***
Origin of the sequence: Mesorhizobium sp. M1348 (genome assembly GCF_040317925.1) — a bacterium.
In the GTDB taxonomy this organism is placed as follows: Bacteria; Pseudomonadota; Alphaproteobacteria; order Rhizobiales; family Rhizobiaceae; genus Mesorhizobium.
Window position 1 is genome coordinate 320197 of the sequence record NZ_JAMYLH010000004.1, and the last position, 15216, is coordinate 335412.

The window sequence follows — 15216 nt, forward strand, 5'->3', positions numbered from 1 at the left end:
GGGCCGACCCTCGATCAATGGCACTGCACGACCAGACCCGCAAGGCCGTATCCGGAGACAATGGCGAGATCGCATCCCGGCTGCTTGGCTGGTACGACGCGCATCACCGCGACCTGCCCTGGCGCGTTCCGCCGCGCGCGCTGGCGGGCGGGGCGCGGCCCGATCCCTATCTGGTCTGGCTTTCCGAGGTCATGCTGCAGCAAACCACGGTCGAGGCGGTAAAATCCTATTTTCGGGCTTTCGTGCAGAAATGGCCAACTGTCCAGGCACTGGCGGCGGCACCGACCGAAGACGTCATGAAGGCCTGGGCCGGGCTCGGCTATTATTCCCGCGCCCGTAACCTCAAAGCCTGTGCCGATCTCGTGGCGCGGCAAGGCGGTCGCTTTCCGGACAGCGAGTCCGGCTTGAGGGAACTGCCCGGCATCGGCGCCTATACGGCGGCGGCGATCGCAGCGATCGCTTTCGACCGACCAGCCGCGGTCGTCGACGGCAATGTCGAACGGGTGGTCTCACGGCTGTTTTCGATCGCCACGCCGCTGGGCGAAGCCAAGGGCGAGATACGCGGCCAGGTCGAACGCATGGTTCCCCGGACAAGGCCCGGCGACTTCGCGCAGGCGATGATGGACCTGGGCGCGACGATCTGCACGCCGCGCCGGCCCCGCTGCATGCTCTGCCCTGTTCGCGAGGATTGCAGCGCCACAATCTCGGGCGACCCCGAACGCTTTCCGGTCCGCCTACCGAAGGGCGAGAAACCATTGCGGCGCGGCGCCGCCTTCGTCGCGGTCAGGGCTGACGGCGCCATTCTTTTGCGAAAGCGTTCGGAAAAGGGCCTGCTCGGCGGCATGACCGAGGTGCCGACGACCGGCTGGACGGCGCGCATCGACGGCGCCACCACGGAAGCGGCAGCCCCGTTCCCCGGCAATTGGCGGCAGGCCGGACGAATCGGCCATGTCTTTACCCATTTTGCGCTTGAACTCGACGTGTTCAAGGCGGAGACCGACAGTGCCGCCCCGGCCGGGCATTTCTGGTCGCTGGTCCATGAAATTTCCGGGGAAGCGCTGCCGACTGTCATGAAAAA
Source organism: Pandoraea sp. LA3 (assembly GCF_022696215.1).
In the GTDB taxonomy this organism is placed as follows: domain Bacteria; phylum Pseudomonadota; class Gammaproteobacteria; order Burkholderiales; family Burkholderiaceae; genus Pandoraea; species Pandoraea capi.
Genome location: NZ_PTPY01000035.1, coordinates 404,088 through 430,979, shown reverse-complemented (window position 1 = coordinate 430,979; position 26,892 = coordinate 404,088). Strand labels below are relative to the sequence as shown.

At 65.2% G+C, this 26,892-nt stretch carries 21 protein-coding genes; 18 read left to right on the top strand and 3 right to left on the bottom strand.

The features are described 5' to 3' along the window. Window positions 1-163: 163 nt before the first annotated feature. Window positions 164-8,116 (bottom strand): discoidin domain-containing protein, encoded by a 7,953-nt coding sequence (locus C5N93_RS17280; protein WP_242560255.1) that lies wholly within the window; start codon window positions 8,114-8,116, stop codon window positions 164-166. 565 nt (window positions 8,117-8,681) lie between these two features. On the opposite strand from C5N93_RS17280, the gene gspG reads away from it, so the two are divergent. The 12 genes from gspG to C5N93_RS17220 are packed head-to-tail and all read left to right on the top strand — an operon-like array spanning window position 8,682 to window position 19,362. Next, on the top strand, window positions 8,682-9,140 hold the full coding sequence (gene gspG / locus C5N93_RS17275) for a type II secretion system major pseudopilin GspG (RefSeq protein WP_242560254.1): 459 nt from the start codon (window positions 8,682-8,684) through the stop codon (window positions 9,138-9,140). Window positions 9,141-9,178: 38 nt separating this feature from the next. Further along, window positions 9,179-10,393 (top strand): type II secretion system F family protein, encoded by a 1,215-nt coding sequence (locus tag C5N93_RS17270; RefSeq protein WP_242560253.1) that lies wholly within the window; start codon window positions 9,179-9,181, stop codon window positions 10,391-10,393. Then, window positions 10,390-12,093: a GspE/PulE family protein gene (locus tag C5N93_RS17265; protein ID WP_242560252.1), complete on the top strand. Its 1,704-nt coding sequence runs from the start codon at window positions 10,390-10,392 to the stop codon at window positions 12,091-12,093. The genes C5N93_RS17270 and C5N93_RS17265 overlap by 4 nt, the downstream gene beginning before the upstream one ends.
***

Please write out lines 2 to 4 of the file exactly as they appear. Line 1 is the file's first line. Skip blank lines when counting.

In the GTDB taxonomy this organism is placed as follows: Bacteria; Pseudomonadota; Alphaproteobacteria; order Rhizobiales; family Rhizobiaceae; genus Mesorhizobium.
Window position 1 is genome coordinate 320197 of the sequence record NZ_JAMYLH010000004.1, and the last position, 15216, is coordinate 335412.

The window sequence follows — 15216 nt, forward strand, 5'->3', positions numbered from 1 at the left end: